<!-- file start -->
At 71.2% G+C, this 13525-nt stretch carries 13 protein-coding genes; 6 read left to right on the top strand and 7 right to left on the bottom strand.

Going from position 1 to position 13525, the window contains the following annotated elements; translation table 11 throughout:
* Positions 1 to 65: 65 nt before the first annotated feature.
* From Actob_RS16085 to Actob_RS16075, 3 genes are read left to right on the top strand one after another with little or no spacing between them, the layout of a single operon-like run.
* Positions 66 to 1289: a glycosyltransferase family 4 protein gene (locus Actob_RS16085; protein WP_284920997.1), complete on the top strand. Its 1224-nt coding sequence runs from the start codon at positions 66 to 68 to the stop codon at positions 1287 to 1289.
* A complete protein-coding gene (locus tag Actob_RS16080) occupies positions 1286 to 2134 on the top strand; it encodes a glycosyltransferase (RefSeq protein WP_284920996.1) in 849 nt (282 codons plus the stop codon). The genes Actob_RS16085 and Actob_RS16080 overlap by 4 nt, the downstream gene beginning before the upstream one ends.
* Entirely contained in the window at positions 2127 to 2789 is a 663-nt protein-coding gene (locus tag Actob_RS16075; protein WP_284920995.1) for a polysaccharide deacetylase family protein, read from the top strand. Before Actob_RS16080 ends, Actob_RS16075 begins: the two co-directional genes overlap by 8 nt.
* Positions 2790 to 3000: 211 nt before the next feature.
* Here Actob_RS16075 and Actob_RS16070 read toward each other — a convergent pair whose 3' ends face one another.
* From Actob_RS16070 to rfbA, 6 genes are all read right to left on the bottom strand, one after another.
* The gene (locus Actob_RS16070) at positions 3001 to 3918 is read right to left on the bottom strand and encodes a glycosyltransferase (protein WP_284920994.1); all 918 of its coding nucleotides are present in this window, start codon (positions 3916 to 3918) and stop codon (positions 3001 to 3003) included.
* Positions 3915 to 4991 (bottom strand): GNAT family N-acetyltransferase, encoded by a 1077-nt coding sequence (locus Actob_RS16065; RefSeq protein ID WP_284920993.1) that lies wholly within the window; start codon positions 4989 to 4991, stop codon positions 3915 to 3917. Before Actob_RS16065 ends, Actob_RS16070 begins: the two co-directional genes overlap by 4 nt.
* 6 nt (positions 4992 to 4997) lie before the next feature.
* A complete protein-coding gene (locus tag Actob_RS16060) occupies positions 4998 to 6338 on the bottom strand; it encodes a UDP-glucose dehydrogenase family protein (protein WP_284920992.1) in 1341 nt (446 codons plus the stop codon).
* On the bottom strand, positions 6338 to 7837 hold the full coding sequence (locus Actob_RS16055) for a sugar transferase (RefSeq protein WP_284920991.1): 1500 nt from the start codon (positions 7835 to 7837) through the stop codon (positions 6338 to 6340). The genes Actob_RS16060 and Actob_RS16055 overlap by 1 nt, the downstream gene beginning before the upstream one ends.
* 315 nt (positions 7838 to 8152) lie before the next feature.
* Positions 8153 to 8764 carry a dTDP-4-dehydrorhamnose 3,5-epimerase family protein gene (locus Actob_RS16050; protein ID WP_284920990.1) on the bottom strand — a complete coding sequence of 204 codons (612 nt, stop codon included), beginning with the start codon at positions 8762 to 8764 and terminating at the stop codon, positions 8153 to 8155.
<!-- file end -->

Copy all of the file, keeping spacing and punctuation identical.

At 71.2% G+C, this 13525-nt stretch carries 13 protein-coding genes; 6 read left to right on the top strand and 7 right to left on the bottom strand.

Going from position 1 to position 13525, the window contains the following annotated elements; translation table 11 throughout:
* Positions 1 to 65: 65 nt before the first annotated feature.
* From Actob_RS16085 to Actob_RS16075, 3 genes are read left to right on the top strand one after another with little or no spacing between them, the layout of a single operon-like run.
* Positions 66 to 1289: a glycosyltransferase family 4 protein gene (locus Actob_RS16085; protein WP_284920997.1), complete on the top strand. Its 1224-nt coding sequence runs from the start codon at positions 66 to 68 to the stop codon at positions 1287 to 1289.
* A complete protein-coding gene (locus tag Actob_RS16080) occupies positions 1286 to 2134 on the top strand; it encodes a glycosyltransferase (RefSeq protein WP_284920996.1) in 849 nt (282 codons plus the stop codon). The genes Actob_RS16085 and Actob_RS16080 overlap by 4 nt, the downstream gene beginning before the upstream one ends.
* Entirely contained in the window at positions 2127 to 2789 is a 663-nt protein-coding gene (locus tag Actob_RS16075; protein WP_284920995.1) for a polysaccharide deacetylase family protein, read from the top strand. Before Actob_RS16080 ends, Actob_RS16075 begins: the two co-directional genes overlap by 8 nt.
* Positions 2790 to 3000: 211 nt before the next feature.
* Here Actob_RS16075 and Actob_RS16070 read toward each other — a convergent pair whose 3' ends face one another.
* From Actob_RS16070 to rfbA, 6 genes are all read right to left on the bottom strand, one after another.
* The gene (locus Actob_RS16070) at positions 3001 to 3918 is read right to left on the bottom strand and encodes a glycosyltransferase (protein WP_284920994.1); all 918 of its coding nucleotides are present in this window, start codon (positions 3916 to 3918) and stop codon (positions 3001 to 3003) included.
* Positions 3915 to 4991 (bottom strand): GNAT family N-acetyltransferase, encoded by a 1077-nt coding sequence (locus Actob_RS16065; RefSeq protein ID WP_284920993.1) that lies wholly within the window; start codon positions 4989 to 4991, stop codon positions 3915 to 3917. Before Actob_RS16065 ends, Actob_RS16070 begins: the two co-directional genes overlap by 4 nt.
* 6 nt (positions 4992 to 4997) lie before the next feature.
* A complete protein-coding gene (locus tag Actob_RS16060) occupies positions 4998 to 6338 on the bottom strand; it encodes a UDP-glucose dehydrogenase family protein (protein WP_284920992.1) in 1341 nt (446 codons plus the stop codon).
* On the bottom strand, positions 6338 to 7837 hold the full coding sequence (locus Actob_RS16055) for a sugar transferase (RefSeq protein WP_284920991.1): 1500 nt from the start codon (positions 7835 to 7837) through the stop codon (positions 6338 to 6340). The genes Actob_RS16060 and Actob_RS16055 overlap by 1 nt, the downstream gene beginning before the upstream one ends.
* 315 nt (positions 7838 to 8152) lie before the next feature.
* Positions 8153 to 8764 carry a dTDP-4-dehydrorhamnose 3,5-epimerase family protein gene (locus Actob_RS16050; protein ID WP_284920990.1) on the bottom strand — a complete coding sequence of 204 codons (612 nt, stop codon included), beginning with the start codon at positions 8762 to 8764 and terminating at the stop codon, positions 8153 to 8155.